One day, you notice something that’s a bit odd, and, it’s also unnerving. You go out to throw in a bit of food and it occurs to you that there are fewer fish in your pond. At first, you think just perhaps, a few expired, but then you can’t find them anywhere. Slowly, it begins to become quite apparent that you’re dealing with a problem.
Something is poaching your pond fish and you have to deal with it. Unfortunately, there’s not a lot that can be done about pond predators, but that’s certainly to not say that you’re helpless. Pond predators not only eat fish, they also do other harm to your water feature. Needless to say, you’ve first got to identify the source of the problems and then take action. The good news is, that you have a few options to exercise to keep your fish safe and to keep your water feature in its best condition.
Types of Common Pond Predators
It might be disheartening, but your beautiful water feature, home to colorful fish, is a magnet to differ types of predators and other problematic creatures. However, you also have the benefit of attracting creatures that will help to protect your pond. If you see these creatures around your landscape water feature, you have a helping hand in combating some problem predators and other harmful things that have an adverse impact on your pond.
A backyard fish pond provides a tranquil centerpiece, but predators, ranging from birds to raccoons, threaten the fish population if you don’t protect the pond. Shallow ponds are more susceptible to problems because predators have easier access and the fish have fewer place to hide. No matter the depth of your pond, you can limit access or scare away predators before they get your fish. —San Francisco Chronicle
Frogs are one such amiable amphibian. When you see a clump of slimy balls, those are tadpoles, which you ought to welcome in your pond. Tadpoles are helpful because they will hatch and swim about, eating away at the algae, which is a good thing. Snakes aren’t likable or wanted by most people, but these slithering reptiles eat mice and other pests that you certainly don’t want to be on your property. Then, there are dragonflies, who feed on mosquitoes, which are a nuance and can carry disease.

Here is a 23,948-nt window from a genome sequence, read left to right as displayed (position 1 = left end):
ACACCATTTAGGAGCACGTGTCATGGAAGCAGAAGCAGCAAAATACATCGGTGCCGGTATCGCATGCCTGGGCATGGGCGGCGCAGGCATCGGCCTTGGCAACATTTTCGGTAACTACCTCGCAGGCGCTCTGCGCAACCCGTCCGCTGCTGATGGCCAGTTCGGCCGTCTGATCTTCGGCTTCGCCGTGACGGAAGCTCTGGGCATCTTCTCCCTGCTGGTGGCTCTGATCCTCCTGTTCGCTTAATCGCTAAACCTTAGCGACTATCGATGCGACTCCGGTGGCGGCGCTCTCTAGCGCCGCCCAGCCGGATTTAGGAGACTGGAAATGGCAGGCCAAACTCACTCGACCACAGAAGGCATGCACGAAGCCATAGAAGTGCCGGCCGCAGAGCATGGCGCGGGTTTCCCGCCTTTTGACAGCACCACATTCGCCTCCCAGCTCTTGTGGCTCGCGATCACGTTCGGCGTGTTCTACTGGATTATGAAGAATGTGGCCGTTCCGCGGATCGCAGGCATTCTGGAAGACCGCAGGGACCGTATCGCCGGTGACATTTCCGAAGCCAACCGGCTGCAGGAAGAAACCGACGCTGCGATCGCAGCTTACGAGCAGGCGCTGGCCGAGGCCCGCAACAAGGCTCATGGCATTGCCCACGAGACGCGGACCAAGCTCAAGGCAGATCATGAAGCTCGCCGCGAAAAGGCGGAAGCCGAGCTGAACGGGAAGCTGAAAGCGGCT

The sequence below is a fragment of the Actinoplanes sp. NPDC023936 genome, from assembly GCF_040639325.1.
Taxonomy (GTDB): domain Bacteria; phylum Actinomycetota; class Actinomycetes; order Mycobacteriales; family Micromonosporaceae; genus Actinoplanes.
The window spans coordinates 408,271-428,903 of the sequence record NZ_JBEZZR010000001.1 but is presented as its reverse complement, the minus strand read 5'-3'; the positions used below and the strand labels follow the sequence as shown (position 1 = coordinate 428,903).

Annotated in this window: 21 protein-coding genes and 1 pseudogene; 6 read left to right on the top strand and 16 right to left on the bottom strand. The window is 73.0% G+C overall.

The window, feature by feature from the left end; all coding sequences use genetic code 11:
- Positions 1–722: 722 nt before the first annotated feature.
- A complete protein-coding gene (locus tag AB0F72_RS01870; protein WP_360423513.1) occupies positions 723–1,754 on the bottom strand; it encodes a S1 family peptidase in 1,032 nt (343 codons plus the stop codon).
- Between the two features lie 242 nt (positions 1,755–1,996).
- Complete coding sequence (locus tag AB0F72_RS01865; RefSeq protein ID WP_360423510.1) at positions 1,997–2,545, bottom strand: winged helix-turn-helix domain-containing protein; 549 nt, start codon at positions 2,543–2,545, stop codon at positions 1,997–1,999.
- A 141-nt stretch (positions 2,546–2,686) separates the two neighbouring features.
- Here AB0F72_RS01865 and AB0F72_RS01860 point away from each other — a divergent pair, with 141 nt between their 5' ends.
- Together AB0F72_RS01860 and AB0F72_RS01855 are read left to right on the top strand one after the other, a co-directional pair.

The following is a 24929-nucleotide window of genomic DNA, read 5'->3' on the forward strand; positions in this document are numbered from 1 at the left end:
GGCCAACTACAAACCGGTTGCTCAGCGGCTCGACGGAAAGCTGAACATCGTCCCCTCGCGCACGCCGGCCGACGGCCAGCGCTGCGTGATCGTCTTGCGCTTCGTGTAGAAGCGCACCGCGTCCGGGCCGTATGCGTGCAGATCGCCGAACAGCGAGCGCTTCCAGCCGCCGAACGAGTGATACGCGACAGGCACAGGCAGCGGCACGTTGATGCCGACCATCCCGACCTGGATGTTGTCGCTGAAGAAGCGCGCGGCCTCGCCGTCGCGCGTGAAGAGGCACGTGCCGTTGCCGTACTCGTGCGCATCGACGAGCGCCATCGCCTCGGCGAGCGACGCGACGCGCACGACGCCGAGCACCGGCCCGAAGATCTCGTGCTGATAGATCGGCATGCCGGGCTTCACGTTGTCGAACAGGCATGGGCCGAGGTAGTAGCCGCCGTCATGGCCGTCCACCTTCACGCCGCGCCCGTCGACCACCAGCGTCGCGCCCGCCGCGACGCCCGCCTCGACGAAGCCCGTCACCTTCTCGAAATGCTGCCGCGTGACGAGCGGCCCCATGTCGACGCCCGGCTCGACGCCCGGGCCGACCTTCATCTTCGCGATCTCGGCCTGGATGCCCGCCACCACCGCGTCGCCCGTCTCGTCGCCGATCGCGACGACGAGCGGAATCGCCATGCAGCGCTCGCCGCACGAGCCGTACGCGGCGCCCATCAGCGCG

Ways to Keep Pond Predators Away
Even though heron are a protected species and raccoons are quite clever, there are ways to keep pond predators away. If you take a few preventive measures, you’ll be able to amply protect your pond and its inhabitants. Here are a few things you can do to predator proof your pond:
- Install decoys as deterrents. You can keep raccoons away with an alligator decoy and birds from feeding on your fish by putting-in a heron decoy. Raccoons won’t go into the water if they see what they think is a live alligator, while herons will pass by because they see another heron already staking a claim.
- Put-in netting to cover your pond. Netting works very well to deter pond predators and is retractable. It’s best to cover your pond in the early evening to protect your fish overnight because dusk and nighttime are when predators are often most active.
- Set alarms nearby, surrounding your water feature. There are alarms equipped with motion sensors and emit a high-pitched sound, along with flashing lights, to send predators scampering away. The most effective ones can operate during the night.
Two More Ways to Keep Pond Predators Away from Your Landscape Water Feature
Of course, there are other creatures you don’t want on your property and especially not in or near your pond. One is the raccoon, which are very dexterous, despite the fact they don’t have opposable thumbs. Though raccoons aren’t fond of the water, they will get wet, if it means snagging a nice meal. Another creature that poses a problem to the well being of your fish are birds, particularly heron, which are a protected species here in Florida.
- Use repellents to keep predators at bay. There are a number of predator repellents you can spread around and nearby your pond to keep problematic creatures from feeding on your fish. These drive squirrels and raccoons away and can be reapplied after rain.
- Provide your fish with hiding places. Another way to protect fish from predators is to have floating hiding spots. Aquatic vegetation not only enhances the look of your pond, providing a more natural habitat, but also provides places for fish to hide.
Fencing is also something you can install to keep predators away and even domesticated animals.